In Morocco, human rights training for professionals has enabled women to respond to gender-based violence and discrimination. We spoke to one of these professionals to find out how human rights education sparks change beyond the training sessions.
How to support women’s rights activists in a country that is ranked among the 10 worst countries for gender inequality, and what happens once you’ve trained the trainer?
In the region of Meknes, Morocco, 30 professionals including people from women’s rights groups, activists and lawyers have taken part in human rights training in response to gender-based violence and discrimination against women. Over six days, participants received legal training and advice on how to assist women at risk of physical, sexual or psychological harm.
This form of training of trainers has since multiplied in impact and led to an increase in educational projects targeted at other women across the region.
For Touria Bouabid, Human Rights Education Program Coordinator at Amnesty International Morocco who organizes the trainings, working directly with professionals is an essential aspect to counter a situation that remains critical for many women.
Gender-based violence remains largely prevalent in society despite the Constitution guaranteeing equality between men and women. According to a national survey conducted in 2011, 62.8% of Moroccan women had reported suffering from an act of violence within the 12 previous months.
Despite judicial reforms – including the removal from the Penal Code of a provision that had formerly allowed men who raped underage girls to escape prosecution by marrying their victim – discriminatory laws on inheritance and the criminalization of consensual sex between unmarried people still exist, and there is no legal framework to protect women from domestic violence.
To assist professionals in their work, Amnesty Morocco’s training for professionals focuses on legal knowledge of international norms to provide a deeper understanding of the legislation associated with women’s rights. “The professionals we train will be able to work with women using a rights-based approach,” says Touria.
“We also want them to be able to defend the idea that Morocco has signed international conventions on the protection of women’s rights, which means that it needs to take all necessary measures to make sure these conventions are implemented across the country,” she says.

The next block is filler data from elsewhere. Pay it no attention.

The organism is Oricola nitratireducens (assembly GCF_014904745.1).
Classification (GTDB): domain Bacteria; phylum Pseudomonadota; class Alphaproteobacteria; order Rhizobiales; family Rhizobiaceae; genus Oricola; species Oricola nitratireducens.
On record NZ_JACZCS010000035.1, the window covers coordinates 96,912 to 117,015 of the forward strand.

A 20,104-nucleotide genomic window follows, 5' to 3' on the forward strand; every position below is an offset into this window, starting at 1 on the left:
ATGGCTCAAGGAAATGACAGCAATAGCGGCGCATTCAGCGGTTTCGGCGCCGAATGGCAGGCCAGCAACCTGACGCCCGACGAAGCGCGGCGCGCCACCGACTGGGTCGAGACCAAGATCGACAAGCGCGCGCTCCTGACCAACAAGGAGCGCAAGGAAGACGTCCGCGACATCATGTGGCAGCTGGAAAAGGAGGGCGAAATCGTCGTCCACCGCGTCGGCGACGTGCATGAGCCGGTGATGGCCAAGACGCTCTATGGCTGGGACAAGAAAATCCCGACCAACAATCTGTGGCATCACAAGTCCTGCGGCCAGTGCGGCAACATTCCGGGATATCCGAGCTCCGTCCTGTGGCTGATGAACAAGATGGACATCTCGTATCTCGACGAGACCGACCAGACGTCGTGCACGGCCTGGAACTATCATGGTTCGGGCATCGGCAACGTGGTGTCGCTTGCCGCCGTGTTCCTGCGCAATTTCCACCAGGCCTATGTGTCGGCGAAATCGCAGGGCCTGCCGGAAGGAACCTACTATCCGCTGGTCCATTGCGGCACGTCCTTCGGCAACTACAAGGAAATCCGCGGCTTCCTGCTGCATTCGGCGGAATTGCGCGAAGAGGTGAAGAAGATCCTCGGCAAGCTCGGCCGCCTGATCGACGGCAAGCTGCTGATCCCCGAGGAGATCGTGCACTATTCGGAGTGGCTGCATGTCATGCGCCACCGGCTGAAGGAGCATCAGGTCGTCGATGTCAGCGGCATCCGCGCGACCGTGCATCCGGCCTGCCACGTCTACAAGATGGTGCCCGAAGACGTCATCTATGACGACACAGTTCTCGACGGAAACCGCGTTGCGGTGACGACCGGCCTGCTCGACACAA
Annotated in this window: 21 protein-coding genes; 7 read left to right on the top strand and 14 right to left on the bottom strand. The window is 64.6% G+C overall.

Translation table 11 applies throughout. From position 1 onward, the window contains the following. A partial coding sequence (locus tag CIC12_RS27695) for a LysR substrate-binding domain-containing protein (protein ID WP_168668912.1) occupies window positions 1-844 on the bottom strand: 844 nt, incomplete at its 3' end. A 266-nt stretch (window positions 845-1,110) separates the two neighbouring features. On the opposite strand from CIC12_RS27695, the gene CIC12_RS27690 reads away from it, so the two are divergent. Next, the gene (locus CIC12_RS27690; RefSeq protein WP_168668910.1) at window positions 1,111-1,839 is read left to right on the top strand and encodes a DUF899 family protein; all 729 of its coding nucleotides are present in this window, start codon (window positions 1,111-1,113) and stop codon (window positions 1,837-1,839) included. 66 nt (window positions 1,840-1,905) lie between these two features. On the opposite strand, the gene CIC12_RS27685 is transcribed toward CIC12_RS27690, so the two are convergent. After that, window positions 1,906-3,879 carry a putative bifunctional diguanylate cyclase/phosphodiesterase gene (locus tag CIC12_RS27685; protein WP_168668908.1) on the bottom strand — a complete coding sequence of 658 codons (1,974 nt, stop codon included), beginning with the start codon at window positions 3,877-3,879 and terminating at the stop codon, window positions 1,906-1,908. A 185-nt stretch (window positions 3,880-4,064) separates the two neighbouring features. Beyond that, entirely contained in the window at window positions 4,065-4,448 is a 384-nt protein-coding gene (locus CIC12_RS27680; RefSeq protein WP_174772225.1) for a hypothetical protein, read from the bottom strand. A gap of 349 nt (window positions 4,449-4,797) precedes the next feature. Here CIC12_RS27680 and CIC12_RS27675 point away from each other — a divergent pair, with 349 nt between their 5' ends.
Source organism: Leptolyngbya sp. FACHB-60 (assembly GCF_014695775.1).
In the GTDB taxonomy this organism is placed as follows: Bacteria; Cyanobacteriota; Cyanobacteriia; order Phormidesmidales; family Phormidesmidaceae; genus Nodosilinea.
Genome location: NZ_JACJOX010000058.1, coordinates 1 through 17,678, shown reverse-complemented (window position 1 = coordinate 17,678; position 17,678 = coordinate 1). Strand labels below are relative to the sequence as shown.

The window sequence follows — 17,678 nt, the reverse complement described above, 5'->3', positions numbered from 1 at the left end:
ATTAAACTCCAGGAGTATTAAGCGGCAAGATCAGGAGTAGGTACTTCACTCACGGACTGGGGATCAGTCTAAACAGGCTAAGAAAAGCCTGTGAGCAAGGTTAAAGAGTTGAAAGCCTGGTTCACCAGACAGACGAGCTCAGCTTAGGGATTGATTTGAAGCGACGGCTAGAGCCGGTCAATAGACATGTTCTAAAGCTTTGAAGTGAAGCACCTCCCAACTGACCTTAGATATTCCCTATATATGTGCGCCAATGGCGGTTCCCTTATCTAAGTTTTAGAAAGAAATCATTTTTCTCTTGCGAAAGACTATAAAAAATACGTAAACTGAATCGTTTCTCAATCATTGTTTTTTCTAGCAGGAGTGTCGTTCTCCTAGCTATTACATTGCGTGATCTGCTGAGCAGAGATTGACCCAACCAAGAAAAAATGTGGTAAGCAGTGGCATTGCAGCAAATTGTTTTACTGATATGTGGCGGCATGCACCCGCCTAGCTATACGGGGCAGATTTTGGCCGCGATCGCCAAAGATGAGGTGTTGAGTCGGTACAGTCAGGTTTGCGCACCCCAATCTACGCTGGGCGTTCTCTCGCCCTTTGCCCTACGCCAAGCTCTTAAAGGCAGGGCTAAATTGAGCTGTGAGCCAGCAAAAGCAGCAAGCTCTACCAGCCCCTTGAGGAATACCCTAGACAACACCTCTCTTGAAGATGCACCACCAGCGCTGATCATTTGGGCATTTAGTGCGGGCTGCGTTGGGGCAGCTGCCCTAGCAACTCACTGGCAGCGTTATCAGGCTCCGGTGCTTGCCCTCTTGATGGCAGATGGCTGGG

Moroccan women have the right to live a decent life just like men, without being raped, or suffering violence that prevents them from being fully involved in the country’s political, economic and social life. We ought to work towards this end and change this reality; by doing so, we’ll secure freedom and dignity for every woman, and build a healthier societyAmina Azatraoui, women's rights activist
Training local women’s rights defenders and legal actors has proven helpful to reinforce their professional work, but also contributes to reaching a larger number of women from different social backgrounds. “Most of the women these professionals work with on a daily basis are illiterate, with no access to information or resources to understand their basic rights. It can also be very challenging to explain in popular Moroccan Arabic what international law is, or what their rights as women are.”
“For instance, I’ve met 16 year olds, forcibly married, abused every day – both physically and sexually – by their husbands, but who didn’t know this was not normal,” Touria says.
Several participants have since built on their own projects to pass their knowledge to other women and tackle societal attitudes and stereotyped images.
Amina Azatraoui is one of the women’s rights activists who participated in the training. Every day, at the college in Meknes where she teaches, Amina sees the impact gender inequalities have on the lives of many of her students: “I heard stories involving students, particularly young women, victims of sexual harassment or physical violence from relatives, sometimes even from the teaching staff.”
“To address this issue, we first set up a counselling centre for young women to speak up about their vulnerability to violence, and seek psychological support or medical assistance. We’re now also able to offer sensitization workshops where students learn how to identify discrimination and defend their rights.”
The workshops she set up enable young people to learn to identify and open up about the discrimination they experience. Every two months, students aged from 15 to 20 years old get together and take part in debates and participatory activities to share and discuss the challenges they face. During these sessions, young women also learn how to protect themselves against physical and sexual violence, or how to speak out about an assault in front of the authorities or in court.
According to Amina, working with young people and giving students the opportunity to discuss freely issues such as sexuality and reproductive rights already represents a step towards equality: “I hope to change mentalities of both men and women that perceive women as inferior.”
“Moroccan women have the right to live a decent life just like men, without being raped, or suffering violence that prevents them from being fully involved in the country’s political, economic and social life. We ought to work towards this end and change this reality; by doing so, we’ll secure freedom and dignity for every woman, and build a healthier society,” she says.